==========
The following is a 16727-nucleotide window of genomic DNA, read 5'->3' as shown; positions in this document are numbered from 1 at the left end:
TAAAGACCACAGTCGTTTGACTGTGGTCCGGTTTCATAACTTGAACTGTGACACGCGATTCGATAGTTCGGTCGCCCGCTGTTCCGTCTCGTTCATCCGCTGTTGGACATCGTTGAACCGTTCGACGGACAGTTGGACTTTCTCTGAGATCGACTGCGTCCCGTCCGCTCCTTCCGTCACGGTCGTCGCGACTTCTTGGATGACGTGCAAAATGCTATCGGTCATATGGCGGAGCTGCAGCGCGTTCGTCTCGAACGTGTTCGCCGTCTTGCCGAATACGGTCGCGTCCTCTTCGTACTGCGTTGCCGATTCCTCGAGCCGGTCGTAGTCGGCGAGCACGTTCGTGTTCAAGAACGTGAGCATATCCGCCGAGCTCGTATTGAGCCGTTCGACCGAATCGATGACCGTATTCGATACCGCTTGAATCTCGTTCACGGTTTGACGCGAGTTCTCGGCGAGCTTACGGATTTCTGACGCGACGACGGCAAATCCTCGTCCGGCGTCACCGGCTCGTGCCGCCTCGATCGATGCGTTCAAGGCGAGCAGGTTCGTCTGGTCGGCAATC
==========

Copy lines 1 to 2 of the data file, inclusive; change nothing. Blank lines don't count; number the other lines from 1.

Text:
The following is a 16727-nucleotide window of genomic DNA, read 5'->3' as shown; positions in this document are numbered from 1 at the left end:
TAAAGACCACAGTCGTTTGACTGTGGTCCGGTTTCATAACTTGAACTGTGACACGCGATTCGATAGTTCGGTCGCCCGCTGTTCCGTCTCGTTCATCCGCTGTTGGACATCGTTGAACCGTTCGACGGACAGTTGGACTTTCTCTGAGATCGACTGCGTCCCGTCCGCTCCTTCCGTCACGGTCGTCGCGACTTCTTGGATGACGTGCAAAATGCTATCGGTCATATGGCGGAGCTGCAGCGCGTTCGTCTCGAACGTGTTCGCCGTCTTGCCGAATACGGTCGCGTCCTCTTCGTACTGCGTTGCCGATTCCTCGAGCCGGTCGTAGTCGGCGAGCACGTTCGTGTTCAAGAACGTGAGCATATCCGCCGAGCTCGTATTGAGCCGTTCGACCGAATCGATGACCGTATTCGATACCGCTTGAATCTCGTTCACGGTTTGACGCGAGTTCTCGGCGAGCTTACGGATTTCTGACGCGACGACGGCAAATCCTCGTCCGGCGTCACCGGCTCGTGCCGCCTCGATCGATGCGTTCAAGGCGAGCAGGTTCGTCTGGTCGGCAATC